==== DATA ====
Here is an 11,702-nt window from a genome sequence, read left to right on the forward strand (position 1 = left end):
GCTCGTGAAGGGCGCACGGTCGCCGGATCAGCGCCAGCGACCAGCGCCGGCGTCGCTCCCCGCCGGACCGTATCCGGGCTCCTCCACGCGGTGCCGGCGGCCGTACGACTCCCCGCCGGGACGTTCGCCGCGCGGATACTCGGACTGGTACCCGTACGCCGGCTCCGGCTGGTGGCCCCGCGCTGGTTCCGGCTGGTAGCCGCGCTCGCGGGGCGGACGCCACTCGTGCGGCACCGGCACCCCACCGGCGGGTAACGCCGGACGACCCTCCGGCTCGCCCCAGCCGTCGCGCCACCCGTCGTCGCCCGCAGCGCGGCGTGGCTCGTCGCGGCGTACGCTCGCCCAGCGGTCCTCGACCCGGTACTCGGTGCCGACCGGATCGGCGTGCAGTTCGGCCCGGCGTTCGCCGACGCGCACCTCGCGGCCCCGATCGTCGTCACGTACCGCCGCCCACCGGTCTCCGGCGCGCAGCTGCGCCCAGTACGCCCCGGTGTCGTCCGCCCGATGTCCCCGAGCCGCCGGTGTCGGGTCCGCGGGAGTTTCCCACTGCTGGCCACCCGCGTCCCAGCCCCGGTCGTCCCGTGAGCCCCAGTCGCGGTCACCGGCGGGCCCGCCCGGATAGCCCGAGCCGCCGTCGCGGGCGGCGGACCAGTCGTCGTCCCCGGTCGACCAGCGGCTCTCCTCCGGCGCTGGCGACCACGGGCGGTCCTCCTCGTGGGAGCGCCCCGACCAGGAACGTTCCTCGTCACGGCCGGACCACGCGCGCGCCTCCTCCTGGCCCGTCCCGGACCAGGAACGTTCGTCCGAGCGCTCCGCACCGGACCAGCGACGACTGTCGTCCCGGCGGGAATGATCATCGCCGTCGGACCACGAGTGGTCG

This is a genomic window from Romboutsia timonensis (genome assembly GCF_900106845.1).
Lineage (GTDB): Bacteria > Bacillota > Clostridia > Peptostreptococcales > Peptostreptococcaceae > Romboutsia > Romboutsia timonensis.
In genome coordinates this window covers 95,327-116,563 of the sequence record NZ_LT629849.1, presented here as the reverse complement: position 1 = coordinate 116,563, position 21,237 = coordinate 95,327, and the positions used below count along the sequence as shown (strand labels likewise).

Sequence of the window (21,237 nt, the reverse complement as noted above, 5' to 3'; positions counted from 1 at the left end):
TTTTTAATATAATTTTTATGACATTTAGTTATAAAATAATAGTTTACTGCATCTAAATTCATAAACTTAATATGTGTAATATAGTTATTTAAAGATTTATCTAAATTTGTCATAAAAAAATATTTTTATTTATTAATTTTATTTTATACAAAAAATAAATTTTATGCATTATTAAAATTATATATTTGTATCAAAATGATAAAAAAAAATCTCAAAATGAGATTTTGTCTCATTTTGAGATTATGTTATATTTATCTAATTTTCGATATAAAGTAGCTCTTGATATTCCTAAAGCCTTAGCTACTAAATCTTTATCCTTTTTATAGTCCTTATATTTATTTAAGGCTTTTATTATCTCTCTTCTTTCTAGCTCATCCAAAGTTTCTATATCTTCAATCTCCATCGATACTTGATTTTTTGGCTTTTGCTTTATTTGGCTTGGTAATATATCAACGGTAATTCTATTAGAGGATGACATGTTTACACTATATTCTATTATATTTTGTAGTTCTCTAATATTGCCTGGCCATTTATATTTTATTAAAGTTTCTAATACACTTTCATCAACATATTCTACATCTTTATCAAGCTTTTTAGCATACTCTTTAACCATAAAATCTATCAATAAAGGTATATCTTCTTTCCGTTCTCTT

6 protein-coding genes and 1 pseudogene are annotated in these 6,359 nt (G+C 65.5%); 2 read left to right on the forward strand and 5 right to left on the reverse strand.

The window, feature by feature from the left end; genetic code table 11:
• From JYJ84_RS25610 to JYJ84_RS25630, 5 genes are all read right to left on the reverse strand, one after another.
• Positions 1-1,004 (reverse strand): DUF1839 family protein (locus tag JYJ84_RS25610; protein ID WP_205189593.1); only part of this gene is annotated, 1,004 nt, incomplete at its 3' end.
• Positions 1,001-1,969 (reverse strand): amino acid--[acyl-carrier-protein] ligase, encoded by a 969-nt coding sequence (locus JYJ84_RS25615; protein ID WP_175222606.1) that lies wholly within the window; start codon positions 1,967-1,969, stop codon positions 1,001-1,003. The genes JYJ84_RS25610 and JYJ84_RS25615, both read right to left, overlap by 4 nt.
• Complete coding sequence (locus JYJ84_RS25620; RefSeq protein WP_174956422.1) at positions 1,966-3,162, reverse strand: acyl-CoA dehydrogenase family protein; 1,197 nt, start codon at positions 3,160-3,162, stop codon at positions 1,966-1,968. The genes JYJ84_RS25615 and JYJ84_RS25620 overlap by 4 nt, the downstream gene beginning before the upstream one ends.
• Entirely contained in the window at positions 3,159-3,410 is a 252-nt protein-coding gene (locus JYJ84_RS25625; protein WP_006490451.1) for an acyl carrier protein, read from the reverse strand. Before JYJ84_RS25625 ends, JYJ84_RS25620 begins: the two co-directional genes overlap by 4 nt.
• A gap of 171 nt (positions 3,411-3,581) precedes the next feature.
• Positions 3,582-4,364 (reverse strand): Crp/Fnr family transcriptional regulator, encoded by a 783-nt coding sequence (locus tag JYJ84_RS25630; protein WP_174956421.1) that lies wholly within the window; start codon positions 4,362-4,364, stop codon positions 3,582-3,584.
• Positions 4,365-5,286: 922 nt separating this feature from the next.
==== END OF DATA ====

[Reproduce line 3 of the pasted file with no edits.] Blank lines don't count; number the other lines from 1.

This is a genomic window from Romboutsia timonensis (genome assembly GCF_900106845.1).